Some time ago, there was a terrorized, traumatized early teenage boy. He lived in a small industrial town, in which he did not fit, and he was socially awkward on top of that. For seven years, he would be the prime target for every form of social mistreatment that the minds of teenagers could imagine. This would leave him with PTSD, to the point where it would be perilous to come up behind him or surprise him with even a pretend threat. The experience and aftermath rewired his brain, as PTSD does. Its effects would haunt him even as his hair thinned, then faded to silver and white.
Few of the boy’s peers shared any of his cerebral/nerdly interests, and none shared his interest in astronomy. The town’s river valley was not an ideal region for stargazing, but one takes what one can get. On his eleventh birthday, his parents got him a new Sears, Roebuck 60mm telescope. The literature billed it as a 350x (with Barlow lens), including an image erecting prism, spotter scope, solar projection screen, and right-angle lens. Three eyepieces, from about 35x to 175x.
The telescope opened up an amazing world, though it also introduced the boy to the concept of deceptive advertising. The Barlow lens, which was supposed to double the power, ate up too much light to be useful at night. The image erecting prism and right-angle lens, at least, worked as advertised. It was only a 175x altazimuth mount telescope, without an equatorial mount or other bells and whistles, but for him it was great. On any clear night, the boy would be out there getting a closer look at the Crab Nebula, Saturn’s moons, the Andromeda Galaxy, the gorgeous array of tiny electric sapphires known as the Pleiades, the surface of Mars, and many more.
A nearby observatory was always willing to help when he phoned them to ask where a planet was, since he lacked those resources himself in pre-Internet days. By the time he was ready to graduate and leave the hellhole forever, he could always identify the planets unassisted. Jupiter? If it’s brilliant white, brighter than any star, and isn’t at sunset or sunrise (if it is, maybe it’s Venus instead), that’s all it can be. Mars? Like Jupiter, not quite as brilliant, and distinctly reddish. Saturn? About like a very bright star, but doesn’t flicker like one, and yellowish. Even a binoculars would show its rings, like a little flying saucer, but the telescope showed them in full clarity.
Life happened; college, graduation, underemployment, marriage, life crises, moves, healing, bereavement, surgery, technological advances. In spite of the PTSD, he gained enough perspective not to dwell upon the horrors of the past. With help from his wife, he overcame much of his social awkwardness; group events would still be work rather than play for him, but the man-once-a-boy would at least walk away from most such events feeling he had not embarrassed himself. And through almost half-a-dozen moves, the man still had his old boyhood telescope.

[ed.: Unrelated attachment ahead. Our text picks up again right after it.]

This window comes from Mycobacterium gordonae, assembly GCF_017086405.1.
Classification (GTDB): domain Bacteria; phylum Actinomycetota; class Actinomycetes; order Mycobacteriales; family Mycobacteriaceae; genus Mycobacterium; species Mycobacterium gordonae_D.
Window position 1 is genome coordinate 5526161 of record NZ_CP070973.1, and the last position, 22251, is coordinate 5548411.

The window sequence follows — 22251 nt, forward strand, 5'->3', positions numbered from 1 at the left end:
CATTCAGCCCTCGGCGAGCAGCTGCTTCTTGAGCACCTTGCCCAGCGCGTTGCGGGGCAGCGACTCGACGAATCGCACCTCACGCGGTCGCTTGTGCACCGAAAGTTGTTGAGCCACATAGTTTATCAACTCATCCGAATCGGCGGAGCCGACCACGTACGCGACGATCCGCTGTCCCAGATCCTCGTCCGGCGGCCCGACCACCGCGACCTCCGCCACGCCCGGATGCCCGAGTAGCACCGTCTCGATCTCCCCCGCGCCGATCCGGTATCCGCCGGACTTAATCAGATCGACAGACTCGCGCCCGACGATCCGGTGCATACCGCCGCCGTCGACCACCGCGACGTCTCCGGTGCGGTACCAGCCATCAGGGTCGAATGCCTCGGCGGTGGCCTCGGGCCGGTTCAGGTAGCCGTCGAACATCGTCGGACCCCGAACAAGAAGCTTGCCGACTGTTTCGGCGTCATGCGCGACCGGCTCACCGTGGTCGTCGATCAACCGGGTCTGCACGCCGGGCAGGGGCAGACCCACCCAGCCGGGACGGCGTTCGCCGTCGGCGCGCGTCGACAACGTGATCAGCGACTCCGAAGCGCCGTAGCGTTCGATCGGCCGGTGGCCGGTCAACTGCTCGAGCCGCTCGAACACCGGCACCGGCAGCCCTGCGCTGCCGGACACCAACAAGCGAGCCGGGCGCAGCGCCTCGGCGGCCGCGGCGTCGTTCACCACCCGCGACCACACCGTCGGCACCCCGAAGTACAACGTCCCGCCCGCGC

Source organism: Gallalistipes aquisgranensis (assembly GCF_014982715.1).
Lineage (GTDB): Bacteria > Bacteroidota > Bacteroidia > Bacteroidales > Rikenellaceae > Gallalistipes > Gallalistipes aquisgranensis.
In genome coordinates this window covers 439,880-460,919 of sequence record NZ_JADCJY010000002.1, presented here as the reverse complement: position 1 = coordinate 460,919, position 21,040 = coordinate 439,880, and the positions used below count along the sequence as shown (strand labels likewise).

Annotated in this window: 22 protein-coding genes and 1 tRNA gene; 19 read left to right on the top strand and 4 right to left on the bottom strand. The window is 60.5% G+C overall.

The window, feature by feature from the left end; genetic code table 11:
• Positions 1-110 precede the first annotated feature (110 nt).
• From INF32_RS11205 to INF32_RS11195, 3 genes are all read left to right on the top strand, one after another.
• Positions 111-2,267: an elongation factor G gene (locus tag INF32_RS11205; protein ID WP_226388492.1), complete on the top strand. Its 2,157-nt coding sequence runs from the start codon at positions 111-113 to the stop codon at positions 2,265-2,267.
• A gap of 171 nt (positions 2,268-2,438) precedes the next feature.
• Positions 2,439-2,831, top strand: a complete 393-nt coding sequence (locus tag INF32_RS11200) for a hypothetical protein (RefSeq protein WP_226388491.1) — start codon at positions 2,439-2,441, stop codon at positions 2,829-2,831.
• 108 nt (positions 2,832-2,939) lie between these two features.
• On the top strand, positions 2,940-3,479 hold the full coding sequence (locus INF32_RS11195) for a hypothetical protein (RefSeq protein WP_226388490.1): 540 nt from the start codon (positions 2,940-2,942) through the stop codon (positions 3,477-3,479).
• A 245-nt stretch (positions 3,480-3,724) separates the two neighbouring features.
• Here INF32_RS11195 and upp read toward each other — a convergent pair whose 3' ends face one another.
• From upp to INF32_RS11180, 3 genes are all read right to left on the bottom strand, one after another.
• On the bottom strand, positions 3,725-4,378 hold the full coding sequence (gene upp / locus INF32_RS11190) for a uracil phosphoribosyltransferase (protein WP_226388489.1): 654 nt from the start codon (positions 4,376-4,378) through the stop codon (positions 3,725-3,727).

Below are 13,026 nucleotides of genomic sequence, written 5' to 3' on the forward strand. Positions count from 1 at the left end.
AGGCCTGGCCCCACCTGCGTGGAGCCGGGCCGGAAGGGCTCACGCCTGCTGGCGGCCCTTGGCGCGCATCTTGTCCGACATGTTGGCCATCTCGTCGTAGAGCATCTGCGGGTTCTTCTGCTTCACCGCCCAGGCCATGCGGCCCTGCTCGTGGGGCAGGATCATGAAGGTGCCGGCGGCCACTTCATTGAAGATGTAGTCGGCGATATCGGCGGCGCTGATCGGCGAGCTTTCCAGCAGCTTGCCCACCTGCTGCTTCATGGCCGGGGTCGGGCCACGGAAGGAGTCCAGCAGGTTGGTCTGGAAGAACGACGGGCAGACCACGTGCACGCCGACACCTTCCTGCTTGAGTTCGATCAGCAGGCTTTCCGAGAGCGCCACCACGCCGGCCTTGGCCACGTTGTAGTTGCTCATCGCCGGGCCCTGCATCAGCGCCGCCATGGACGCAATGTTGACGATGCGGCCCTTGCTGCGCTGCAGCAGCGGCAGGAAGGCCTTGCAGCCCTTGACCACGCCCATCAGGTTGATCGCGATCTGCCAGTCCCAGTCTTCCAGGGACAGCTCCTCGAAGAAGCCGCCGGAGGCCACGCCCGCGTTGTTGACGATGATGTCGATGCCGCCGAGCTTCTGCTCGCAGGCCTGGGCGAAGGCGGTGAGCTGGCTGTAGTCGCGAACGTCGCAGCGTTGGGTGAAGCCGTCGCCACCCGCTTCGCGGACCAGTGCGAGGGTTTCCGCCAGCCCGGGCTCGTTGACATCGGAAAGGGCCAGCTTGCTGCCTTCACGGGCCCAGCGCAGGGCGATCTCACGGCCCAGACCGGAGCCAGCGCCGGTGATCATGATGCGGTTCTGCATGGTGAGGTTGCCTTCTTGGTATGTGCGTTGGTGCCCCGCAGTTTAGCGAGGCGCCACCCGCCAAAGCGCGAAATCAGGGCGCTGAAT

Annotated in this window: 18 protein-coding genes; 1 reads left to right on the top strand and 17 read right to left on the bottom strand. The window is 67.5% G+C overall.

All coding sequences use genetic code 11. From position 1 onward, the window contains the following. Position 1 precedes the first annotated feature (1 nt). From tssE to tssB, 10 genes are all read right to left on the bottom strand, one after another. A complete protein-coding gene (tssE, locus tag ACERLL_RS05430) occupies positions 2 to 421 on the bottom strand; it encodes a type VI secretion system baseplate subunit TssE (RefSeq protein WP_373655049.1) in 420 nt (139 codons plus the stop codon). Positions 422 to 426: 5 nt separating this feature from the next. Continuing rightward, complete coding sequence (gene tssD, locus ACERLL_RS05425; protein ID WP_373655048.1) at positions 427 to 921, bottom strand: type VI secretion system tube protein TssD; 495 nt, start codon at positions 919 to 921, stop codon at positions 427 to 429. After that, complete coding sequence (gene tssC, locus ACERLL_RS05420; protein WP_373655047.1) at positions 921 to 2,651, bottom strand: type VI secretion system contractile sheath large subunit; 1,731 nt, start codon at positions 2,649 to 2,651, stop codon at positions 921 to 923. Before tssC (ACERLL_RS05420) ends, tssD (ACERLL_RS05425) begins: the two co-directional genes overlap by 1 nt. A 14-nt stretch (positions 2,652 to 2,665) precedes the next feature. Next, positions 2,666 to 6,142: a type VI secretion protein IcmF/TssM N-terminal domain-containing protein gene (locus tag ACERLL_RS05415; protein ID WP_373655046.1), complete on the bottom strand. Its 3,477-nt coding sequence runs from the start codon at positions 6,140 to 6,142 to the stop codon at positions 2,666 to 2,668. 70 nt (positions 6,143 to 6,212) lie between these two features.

The man had always taken good care of it. He still had the documentation from Sears, Roebuck. It lacked only one small bolt to hold in place the little lamp on the accessory platform. A trip to Ace hardware, some lens wipes, and it could be ready to go. But there was a problem: it was forty years out of date. He would never again use it, and deep down, the man knew this. He was of an age when excess things were becoming impediments, especially fragile things–however beloved–that he would never use and enjoy. If the man wanted a telescope, he would buy an excellent modern one for the price of four or five hours of his labor.
The telescope, an old friend from the bad days, needed to begin doing someone some good. The man advertised on Craigslist for a deserving family with a precocious child, but didn’t advertise in the free section even though the telescope would be free of charge. The free section was the haunt of people who would happily say anything to make a gain. Other than a couple of kind comments, the man received no responses.
Then it occurred to him to phone the nearby elementary school. It was a STEM school, in a state where public educational funding was parsimonious. Would they like a telescope in good working order? Why, yes; yes, they would!
The man gathered together all the telescope’s parts, checking to see what might be missing. He loaded them into his vehicle, and went to meet the elementary school’s vice principal. She was excited at what the telescope might mean to her young charges. She explained that it was a high mobility school, that they typically saw a child for two years at most due to short apartment leases. She asked whether he would mind assembling it, and as he put it together for the last time, the man assured her that even a couple of good educational years–like those he had enjoyed in early youth, before his parents had moved him to the small town where he had been given the telescope–could get a child through ten years of hell. He held back most of the worst parts, but told the vice-principal enough about how hell looked that she got a little misty.
When it was assembled, and time to go, the man felt his own eyes watering. He laid a hand on the telescope’s white side, undented, unscratched, and cared for all these years. “See you later, old buddy. Teach the kids.”
It wasn’t the parting from a thing that made the man’s eyes moist. It was the memories the telescope had meant. It had been a rare thing of joy in a time with few joys.
He shook the vice-principal’s hand, thanked her for her time, accepted her polite thanks, looked one last time, and finally walked away from his old friend of the hardest times.
Sometimes, he thought, one has to give one’s old friend a chance to make some new friends.